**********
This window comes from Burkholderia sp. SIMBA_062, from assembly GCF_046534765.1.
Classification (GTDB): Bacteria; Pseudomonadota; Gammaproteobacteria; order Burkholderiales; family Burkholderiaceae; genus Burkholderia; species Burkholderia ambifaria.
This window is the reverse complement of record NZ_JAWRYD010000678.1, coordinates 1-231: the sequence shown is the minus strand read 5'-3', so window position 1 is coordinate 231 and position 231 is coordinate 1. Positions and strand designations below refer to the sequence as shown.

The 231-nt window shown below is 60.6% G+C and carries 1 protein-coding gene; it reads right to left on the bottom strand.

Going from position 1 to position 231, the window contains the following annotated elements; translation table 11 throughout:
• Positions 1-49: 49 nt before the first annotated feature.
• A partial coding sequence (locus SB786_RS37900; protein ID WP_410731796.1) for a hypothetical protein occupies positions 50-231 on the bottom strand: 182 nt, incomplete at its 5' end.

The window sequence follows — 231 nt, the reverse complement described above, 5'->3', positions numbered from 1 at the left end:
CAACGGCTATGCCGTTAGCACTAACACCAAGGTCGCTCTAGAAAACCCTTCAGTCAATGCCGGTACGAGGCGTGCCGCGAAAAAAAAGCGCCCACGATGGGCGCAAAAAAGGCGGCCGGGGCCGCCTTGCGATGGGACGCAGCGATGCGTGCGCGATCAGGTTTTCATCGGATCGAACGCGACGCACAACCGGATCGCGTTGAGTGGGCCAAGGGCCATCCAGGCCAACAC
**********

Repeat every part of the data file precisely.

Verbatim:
This window comes from Burkholderia sp. SIMBA_062, from assembly GCF_046534765.1.
Classification (GTDB): Bacteria; Pseudomonadota; Gammaproteobacteria; order Burkholderiales; family Burkholderiaceae; genus Burkholderia; species Burkholderia ambifaria.
This window is the reverse complement of record NZ_JAWRYD010000678.1, coordinates 1-231: the sequence shown is the minus strand read 5'-3', so window position 1 is coordinate 231 and position 231 is coordinate 1. Positions and strand designations below refer to the sequence as shown.

The 231-nt window shown below is 60.6% G+C and carries 1 protein-coding gene; it reads right to left on the bottom strand.

Going from position 1 to position 231, the window contains the following annotated elements; translation table 11 throughout:
• Positions 1-49: 49 nt before the first annotated feature.
• A partial coding sequence (locus SB786_RS37900; protein ID WP_410731796.1) for a hypothetical protein occupies positions 50-231 on the bottom strand: 182 nt, incomplete at its 5' end.

The window sequence follows — 231 nt, the reverse complement described above, 5'->3', positions numbered from 1 at the left end:
CAACGGCTATGCCGTTAGCACTAACACCAAGGTCGCTCTAGAAAACCCTTCAGTCAATGCCGGTACGAGGCGTGCCGCGAAAAAAAAGCGCCCACGATGGGCGCAAAAAAGGCGGCCGGGGCCGCCTTGCGATGGGACGCAGCGATGCGTGCGCGATCAGGTTTTCATCGGATCGAACGCGACGCACAACCGGATCGCGTTGAGTGGGCCAAGGGCCATCCAGGCCAACAC